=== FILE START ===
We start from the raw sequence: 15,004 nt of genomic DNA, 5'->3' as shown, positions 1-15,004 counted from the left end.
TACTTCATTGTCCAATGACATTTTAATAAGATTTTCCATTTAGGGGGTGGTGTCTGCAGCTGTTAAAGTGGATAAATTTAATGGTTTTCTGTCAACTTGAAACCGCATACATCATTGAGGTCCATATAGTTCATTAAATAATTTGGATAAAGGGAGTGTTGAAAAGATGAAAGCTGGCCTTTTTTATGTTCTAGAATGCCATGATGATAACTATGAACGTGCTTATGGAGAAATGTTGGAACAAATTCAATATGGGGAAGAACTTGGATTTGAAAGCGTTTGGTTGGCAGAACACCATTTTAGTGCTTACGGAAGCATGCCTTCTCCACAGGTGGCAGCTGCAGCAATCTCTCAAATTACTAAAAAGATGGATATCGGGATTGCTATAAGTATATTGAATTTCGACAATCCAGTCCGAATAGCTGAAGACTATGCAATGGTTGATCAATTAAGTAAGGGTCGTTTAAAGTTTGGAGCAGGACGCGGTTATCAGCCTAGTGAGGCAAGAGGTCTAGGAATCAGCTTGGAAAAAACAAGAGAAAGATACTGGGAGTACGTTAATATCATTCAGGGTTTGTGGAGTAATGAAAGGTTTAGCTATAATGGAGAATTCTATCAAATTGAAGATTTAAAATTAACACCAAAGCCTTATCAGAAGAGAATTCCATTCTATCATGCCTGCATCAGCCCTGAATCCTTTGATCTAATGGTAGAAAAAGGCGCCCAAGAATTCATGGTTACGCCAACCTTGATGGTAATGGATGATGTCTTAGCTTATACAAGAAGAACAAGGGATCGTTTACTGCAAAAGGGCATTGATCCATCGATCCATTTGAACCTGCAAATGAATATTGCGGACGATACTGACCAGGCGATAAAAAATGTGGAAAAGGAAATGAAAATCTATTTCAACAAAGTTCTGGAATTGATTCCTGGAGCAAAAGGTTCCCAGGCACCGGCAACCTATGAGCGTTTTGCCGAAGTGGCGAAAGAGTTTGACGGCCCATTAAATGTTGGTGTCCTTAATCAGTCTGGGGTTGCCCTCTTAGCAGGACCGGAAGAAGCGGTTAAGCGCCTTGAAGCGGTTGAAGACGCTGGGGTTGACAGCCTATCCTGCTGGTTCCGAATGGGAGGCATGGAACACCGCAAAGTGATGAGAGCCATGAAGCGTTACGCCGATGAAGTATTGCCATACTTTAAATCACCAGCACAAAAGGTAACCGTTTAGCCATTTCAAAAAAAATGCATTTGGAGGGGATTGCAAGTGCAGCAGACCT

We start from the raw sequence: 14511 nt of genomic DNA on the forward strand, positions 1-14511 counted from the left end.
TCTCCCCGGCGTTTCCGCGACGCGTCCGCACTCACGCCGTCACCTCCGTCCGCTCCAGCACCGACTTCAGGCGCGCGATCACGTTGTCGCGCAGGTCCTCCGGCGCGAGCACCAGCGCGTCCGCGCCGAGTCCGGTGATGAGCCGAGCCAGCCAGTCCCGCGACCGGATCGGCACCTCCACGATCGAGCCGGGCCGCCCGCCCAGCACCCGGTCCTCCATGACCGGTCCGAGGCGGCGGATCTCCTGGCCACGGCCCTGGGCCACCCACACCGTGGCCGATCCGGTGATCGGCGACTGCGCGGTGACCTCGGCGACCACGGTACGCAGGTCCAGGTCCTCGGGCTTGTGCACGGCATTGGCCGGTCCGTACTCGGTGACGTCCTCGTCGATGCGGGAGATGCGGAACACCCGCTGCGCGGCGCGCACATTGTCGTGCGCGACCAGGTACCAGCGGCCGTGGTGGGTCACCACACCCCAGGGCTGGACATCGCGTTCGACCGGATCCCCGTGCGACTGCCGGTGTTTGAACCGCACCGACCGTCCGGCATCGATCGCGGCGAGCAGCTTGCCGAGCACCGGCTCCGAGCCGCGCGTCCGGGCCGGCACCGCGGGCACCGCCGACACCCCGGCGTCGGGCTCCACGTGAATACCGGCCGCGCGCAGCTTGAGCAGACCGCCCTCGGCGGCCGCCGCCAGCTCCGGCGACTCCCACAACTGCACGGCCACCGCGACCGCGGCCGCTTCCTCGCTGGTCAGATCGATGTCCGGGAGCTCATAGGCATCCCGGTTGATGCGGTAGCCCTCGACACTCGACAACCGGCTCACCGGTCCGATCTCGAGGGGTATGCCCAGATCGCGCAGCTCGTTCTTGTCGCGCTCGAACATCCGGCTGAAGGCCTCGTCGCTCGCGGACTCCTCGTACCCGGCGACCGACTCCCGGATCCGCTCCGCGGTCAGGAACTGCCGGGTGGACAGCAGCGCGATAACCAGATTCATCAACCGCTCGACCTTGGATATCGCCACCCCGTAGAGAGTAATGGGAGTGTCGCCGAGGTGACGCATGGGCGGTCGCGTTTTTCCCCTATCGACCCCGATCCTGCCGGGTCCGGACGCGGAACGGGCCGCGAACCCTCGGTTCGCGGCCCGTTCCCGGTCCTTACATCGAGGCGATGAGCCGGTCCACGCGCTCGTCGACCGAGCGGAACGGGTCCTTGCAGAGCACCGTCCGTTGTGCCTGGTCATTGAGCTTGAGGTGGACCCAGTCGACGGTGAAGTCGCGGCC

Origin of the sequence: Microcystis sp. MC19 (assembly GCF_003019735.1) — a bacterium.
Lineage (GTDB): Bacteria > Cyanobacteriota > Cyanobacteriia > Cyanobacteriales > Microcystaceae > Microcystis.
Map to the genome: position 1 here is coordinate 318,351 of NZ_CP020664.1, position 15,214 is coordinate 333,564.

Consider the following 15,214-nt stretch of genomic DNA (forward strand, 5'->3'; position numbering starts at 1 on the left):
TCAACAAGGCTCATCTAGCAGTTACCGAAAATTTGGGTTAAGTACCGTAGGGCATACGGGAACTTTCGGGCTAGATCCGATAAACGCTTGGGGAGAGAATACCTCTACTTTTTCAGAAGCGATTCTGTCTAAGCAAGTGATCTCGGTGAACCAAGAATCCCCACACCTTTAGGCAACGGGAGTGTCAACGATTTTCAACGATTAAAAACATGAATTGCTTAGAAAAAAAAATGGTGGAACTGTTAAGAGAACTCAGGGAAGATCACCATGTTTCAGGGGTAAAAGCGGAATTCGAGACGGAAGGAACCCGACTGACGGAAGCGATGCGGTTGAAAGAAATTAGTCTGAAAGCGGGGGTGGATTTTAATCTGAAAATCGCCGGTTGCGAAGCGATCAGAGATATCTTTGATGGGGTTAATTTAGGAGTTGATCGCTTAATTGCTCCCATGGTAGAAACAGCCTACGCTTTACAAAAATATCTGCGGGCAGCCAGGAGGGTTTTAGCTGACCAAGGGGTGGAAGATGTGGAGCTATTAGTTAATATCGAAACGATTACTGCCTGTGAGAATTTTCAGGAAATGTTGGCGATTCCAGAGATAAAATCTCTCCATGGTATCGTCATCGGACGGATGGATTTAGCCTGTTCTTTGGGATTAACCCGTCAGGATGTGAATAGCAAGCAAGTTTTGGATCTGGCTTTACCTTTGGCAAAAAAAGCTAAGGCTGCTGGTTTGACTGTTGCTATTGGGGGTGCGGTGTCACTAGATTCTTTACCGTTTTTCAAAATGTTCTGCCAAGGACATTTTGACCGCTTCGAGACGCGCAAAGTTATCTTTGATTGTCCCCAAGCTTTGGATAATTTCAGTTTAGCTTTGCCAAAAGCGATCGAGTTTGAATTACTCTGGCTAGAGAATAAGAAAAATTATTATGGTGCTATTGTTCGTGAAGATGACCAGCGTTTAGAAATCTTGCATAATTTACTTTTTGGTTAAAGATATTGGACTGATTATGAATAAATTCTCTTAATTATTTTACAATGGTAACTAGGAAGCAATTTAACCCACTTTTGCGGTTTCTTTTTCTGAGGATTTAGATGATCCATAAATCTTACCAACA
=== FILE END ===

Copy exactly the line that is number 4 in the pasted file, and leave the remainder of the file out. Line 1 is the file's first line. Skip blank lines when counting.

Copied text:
TCTCCCCGGCGTTTCCGCGACGCGTCCGCACTCACGCCGTCACCTCCGTCCGCTCCAGCACCGACTTCAGGCGCGCGATCACGTTGTCGCGCAGGTCCTCCGGCGCGAGCACCAGCGCGTCCGCGCCGAGTCCGGTGATGAGCCGAGCCAGCCAGTCCCGCGACCGGATCGGCACCTCCACGATCGAGCCGGGCCGCCCGCCCAGCACCCGGTCCTCCATGACCGGTCCGAGGCGGCGGATCTCCTGGCCACGGCCCTGGGCCACCCACACCGTGGCCGATCCGGTGATCGGCGACTGCGCGGTGACCTCGGCGACCACGGTACGCAGGTCCAGGTCCTCGGGCTTGTGCACGGCATTGGCCGGTCCGTACTCGGTGACGTCCTCGTCGATGCGGGAGATGCGGAACACCCGCTGCGCGGCGCGCACATTGTCGTGCGCGACCAGGTACCAGCGGCCGTGGTGGGTCACCACACCCCAGGGCTGGACATCGCGTTCGACCGGATCCCCGTGCGACTGCCGGTGTTTGAACCGCACCGACCGTCCGGCATCGATCGCGGCGAGCAGCTTGCCGAGCACCGGCTCCGAGCCGCGCGTCCGGGCCGGCACCGCGGGCACCGCCGACACCCCGGCGTCGGGCTCCACGTGAATACCGGCCGCGCGCAGCTTGAGCAGACCGCCCTCGGCGGCCGCCGCCAGCTCCGGCGACTCCCACAACTGCACGGCCACCGCGACCGCGGCCGCTTCCTCGCTGGTCAGATCGATGTCCGGGAGCTCATAGGCATCCCGGTTGATGCGGTAGCCCTCGACACTCGACAACCGGCTCACCGGTCCGATCTCGAGGGGTATGCCCAGATCGCGCAGCTCGTTCTTGTCGCGCTCGAACATCCGGCTGAAGGCCTCGTCGCTCGCGGACTCCTCGTACCCGGCGACCGACTCCCGGATCCGCTCCGCGGTCAGGAACTGCCGGGTGGACAGCAGCGCGATAACCAGATTCATCAACCGCTCGACCTTGGATATCGCCACCCCGTAGAGAGTAATGGGAGTGTCGCCGAGGTGACGCATGGGCGGTCGCGTTTTTCCCCTATCGACCCCGATCCTGCCGGGTCCGGACGCGGAACGGGCCGCGAACCCTCGGTTCGCGGCCCGTTCCCGGTCCTTACATCGAGGCGATGAGCCGGTCCACGCGCTCGTCGACCGAGCGGAACGGGTCCTTGCAGAGCACCGTCCGTTGTGCCTGGTCATTGAGCTTGAGGTGGACCCAGTCGACGGTGAAGTCGCGGCC